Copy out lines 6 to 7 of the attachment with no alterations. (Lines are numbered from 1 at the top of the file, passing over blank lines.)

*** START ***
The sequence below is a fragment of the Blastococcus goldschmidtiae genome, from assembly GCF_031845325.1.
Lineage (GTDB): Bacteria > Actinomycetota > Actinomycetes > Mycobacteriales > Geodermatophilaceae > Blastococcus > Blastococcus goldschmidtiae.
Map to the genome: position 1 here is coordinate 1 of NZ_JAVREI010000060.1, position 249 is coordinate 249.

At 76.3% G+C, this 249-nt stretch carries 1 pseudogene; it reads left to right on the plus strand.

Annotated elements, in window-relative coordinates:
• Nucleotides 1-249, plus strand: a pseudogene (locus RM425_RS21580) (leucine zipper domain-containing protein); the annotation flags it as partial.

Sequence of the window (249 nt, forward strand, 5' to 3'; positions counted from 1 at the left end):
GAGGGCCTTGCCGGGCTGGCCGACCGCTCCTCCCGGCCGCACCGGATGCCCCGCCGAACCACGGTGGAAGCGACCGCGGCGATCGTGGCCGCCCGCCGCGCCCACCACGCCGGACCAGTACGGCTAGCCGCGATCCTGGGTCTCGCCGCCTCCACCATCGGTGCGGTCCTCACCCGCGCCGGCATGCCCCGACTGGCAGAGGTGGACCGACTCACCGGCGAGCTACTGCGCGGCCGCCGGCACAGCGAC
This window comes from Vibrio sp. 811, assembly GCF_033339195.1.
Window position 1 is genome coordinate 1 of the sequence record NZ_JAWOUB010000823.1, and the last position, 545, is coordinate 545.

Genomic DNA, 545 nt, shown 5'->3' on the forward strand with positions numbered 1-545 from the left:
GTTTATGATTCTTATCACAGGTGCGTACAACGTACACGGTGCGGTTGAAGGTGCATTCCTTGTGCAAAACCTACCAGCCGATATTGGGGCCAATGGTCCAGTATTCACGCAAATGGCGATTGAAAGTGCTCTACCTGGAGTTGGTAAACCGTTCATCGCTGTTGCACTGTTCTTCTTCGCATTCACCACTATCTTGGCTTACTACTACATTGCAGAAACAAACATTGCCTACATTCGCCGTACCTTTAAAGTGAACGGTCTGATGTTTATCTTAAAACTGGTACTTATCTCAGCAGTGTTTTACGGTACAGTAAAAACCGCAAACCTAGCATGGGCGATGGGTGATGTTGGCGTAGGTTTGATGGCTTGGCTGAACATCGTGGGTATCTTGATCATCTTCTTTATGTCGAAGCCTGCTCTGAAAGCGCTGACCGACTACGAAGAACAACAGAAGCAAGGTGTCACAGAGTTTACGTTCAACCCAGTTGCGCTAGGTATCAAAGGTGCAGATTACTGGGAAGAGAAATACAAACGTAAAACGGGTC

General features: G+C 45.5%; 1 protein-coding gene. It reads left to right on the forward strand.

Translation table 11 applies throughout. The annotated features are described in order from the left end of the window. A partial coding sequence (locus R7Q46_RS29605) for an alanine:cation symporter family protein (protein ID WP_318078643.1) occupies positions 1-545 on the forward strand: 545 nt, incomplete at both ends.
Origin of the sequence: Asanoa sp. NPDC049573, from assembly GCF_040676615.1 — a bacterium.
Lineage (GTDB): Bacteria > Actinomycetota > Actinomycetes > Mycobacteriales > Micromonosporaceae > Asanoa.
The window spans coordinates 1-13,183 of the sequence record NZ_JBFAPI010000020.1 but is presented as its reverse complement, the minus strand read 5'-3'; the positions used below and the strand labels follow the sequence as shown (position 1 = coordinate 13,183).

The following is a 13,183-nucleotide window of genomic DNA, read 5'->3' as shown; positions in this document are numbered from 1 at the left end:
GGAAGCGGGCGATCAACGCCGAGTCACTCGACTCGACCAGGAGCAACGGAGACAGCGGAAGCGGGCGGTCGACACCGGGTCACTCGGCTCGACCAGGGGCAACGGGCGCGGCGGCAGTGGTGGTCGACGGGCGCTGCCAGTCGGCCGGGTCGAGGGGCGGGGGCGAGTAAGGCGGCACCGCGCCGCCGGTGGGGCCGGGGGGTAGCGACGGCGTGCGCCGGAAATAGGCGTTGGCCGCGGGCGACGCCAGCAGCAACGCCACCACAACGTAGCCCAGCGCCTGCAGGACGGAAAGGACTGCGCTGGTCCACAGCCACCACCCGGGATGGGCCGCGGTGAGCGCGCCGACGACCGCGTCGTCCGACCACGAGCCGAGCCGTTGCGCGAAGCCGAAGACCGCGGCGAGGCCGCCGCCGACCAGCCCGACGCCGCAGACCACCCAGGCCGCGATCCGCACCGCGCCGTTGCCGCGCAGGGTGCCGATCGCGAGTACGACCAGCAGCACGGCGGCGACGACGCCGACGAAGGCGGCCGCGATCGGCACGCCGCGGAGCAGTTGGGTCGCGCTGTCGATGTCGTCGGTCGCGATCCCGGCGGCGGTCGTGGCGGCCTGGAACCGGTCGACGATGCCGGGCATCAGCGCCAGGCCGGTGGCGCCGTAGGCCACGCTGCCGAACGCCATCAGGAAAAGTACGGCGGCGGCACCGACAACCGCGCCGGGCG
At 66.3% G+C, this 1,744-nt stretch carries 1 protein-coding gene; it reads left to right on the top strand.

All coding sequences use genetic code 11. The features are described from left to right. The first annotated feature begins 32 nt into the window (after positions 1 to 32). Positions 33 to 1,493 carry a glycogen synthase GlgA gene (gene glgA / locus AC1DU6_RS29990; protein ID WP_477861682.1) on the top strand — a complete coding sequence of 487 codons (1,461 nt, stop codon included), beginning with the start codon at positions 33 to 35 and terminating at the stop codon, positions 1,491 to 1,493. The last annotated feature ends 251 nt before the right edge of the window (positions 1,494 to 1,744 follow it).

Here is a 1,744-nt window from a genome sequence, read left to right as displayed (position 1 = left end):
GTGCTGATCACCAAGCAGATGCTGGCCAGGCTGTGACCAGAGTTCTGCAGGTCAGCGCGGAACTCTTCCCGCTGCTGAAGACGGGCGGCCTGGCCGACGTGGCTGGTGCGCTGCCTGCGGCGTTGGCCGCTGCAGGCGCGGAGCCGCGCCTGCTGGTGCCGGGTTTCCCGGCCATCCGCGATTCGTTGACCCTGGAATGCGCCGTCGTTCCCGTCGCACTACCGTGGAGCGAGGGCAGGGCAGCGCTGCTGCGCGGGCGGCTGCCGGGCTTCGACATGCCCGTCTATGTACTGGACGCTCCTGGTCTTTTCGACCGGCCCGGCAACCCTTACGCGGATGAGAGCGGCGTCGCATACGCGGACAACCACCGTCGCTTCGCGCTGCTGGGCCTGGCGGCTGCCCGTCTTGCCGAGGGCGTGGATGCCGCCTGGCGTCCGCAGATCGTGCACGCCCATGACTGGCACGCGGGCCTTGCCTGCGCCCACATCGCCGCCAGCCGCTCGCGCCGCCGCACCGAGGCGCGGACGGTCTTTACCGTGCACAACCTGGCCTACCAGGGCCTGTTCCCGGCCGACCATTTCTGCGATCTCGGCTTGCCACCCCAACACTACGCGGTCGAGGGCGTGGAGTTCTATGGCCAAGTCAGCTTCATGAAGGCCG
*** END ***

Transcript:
• Nucleotides 1-249, plus strand: a pseudogene (locus RM425_RS21580) (leucine zipper domain-containing protein); the annotation flags it as partial.

Sequence of the window (249 nt, forward strand, 5' to 3'; positions counted from 1 at the left end):